Charleston: The Ultimate Local's Guide
From the ashes of the much-loved Tuckshop, this daytime refuel spot is housed inside the Protein building, keeping a never-ending stream of creatives properly caffeinated. With daily changing food options (and some truly excellent salads), their coffee is made with all the TLC you’d expect from people who once had an avocado-ripening room.
Long before London got on board the coffee train, antipodean-run Flat White was not so quietly changing the way Soho drank their coffee. Strong, fresh, and served with a chipper smile every time, their speciality is in the name, with a ton of small cups of joy being served every day. Pro tip: try to grab a seat on their outside bench during a sunny day. The people watching is better than TV.
Farringdon (& other locations)
Walking the line between rustic and clean cut, this growing group of coffee pushers really focus on the beans -- you can really learn a thing or two about points of origin and roast techniques here. This spot has their espresso making down to a science: using exactly 20.4 grams of fresh grounds, they’ll have 30ml of delicious coffee in 30 seconds. The company is also pretty active with charity work, so be sure to check out their social contributions.
To say these guys mean serious business is an understatement. At a large cafe on Leather Ln, they've dedicated over 2,000sqft of space for generally paying homage to the coffee bean, including a full-blown barista school for those looking to turn their addiction into a career. Featuring coffee from local favourite Square Mile, they cover pretty much every type of java, so you can really dive deep into if you like pour over, filter, or espresso better.
In the no man’s land of Holborn, this bright and airy cafe is a bit of an oasis. Loaded with quirky furniture like old cinema chairs, geometric metal tables, and an abstract map of London on the wall, it’s a laptop magnate, with plenty of plugs and ridiculously good snacks. Keep your eyes out for the Apricot Pistachio Matcha Blondie -- it’ll change your world. They have good house beans to start with, but they make a conscious effort to have the widest selection of guest beans around, so you can always try something new.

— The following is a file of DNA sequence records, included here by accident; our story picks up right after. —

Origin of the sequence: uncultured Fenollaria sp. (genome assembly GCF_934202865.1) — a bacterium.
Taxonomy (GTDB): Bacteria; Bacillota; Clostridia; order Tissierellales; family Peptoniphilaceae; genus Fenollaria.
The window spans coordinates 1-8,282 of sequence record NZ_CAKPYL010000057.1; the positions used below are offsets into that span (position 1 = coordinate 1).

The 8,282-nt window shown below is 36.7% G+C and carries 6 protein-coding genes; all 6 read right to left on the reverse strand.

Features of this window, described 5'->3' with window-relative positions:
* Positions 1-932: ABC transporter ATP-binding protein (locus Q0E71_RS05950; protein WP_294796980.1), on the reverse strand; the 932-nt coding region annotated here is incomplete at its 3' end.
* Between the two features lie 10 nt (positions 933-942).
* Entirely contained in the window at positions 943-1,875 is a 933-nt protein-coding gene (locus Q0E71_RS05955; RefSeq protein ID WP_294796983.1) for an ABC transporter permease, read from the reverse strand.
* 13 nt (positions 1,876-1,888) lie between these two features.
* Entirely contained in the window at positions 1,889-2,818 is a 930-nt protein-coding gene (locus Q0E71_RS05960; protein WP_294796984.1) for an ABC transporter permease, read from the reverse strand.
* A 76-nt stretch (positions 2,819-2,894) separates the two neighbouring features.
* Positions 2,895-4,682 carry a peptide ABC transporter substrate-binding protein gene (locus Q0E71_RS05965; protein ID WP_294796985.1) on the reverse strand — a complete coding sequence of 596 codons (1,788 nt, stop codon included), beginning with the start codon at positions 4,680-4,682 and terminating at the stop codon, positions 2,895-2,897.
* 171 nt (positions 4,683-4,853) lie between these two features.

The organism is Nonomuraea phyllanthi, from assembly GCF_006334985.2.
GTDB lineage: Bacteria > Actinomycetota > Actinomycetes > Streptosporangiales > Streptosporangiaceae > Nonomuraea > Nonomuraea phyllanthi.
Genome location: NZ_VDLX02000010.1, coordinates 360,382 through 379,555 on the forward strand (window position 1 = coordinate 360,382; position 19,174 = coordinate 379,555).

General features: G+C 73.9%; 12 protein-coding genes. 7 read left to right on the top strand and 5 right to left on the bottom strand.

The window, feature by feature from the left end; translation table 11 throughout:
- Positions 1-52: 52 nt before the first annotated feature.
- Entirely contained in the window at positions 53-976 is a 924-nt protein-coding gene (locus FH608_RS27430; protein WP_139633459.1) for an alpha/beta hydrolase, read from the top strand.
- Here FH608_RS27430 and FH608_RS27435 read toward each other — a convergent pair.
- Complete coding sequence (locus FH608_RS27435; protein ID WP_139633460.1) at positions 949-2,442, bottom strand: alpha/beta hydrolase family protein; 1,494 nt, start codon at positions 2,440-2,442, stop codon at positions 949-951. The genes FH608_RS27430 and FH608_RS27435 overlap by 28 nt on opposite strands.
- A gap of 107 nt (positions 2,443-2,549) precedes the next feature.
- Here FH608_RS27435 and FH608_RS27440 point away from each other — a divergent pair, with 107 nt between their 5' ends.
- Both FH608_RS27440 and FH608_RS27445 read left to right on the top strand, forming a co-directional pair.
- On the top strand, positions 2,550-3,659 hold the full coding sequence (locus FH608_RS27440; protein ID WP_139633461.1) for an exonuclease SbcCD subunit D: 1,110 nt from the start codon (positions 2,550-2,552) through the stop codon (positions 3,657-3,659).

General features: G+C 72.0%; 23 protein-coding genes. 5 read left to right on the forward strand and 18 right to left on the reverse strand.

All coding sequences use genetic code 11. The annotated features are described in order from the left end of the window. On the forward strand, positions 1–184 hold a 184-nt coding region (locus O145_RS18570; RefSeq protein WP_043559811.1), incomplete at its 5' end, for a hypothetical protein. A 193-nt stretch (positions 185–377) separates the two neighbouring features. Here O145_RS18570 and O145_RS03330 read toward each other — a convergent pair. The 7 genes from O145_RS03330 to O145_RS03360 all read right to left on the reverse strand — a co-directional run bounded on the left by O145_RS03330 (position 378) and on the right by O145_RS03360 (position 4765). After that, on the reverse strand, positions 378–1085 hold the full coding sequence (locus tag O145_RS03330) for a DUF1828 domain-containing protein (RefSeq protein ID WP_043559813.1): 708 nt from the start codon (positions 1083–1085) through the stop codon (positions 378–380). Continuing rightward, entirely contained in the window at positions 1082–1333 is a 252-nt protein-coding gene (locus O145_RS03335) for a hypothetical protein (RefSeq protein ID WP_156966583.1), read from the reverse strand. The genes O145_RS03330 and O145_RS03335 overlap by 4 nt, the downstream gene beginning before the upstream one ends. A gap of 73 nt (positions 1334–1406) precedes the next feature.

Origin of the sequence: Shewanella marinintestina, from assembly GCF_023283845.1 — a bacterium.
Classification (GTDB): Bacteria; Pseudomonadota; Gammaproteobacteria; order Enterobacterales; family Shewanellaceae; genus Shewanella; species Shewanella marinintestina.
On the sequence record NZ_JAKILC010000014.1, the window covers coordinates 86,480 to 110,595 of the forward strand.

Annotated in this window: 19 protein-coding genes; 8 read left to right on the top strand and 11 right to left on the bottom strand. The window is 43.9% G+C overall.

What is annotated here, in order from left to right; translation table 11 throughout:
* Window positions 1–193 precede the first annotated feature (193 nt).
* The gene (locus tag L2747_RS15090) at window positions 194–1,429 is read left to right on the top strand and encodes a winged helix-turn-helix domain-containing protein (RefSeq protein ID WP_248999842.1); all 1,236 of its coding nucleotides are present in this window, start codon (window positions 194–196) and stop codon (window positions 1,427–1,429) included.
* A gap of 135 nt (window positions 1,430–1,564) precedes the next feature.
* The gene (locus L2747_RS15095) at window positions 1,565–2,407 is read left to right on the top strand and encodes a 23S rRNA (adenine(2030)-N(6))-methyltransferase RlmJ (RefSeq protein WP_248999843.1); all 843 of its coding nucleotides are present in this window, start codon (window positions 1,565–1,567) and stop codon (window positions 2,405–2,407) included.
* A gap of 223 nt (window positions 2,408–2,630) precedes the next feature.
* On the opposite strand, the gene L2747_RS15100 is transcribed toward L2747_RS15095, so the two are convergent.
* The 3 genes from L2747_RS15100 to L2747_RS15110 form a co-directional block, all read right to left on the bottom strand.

Who knew that coffee and bicycles were such an obvious combination? Work your way through the wheels, helmets, and perfectly cut jerseys to some seriously geekily made coffee. Using Workshop Coffee beans, they properly refuel the bi-wheeled hipsters, freelancers, and true cycling addicts with coffee that is made with near-scientific precision.
Fitzrovia (& other locations)
These guys have quietly been building an empire of simplistic cafes that do damn good coffee with minimal faff. Originally called Tapped & Packed, they’re all bare white walls, exposed light bulbs, quirky spoons, natural wood, and are generally unmarked from the outside, except for the address. Their cafes are great communal hubs for hanging out with friends (and re-upping on your caffeine intake).
Soho (& Covent Garden)
For those who are constantly connected to their various electronic communication tools, this is going to totally be your jam. Armed with a million plugs, iPads everywhere, and conference rooms available to book out for when you really need to adult like a boss, it’s a coffee shop for productive people. They change their beans pretty regularly, but keep an up-to-date list available on their website to help you know what's brewing at which location.
Hiding inside the St. Nicholas Cole Abbey, this weekday cafe was meant to serve the ministries of The St. Nick’s Talks, but quickly gathered its own mass of pilgrims in search of excellent coffee. Only open from 7am to 5pm, Monday to Friday, the shop supports The Talks, but doesn’t push the issue, letting the gorgeous stained-glass windows and high ceilings to speak for themselves. Coffee is practically its own religion, after all, so the whole arrangement just makes sense.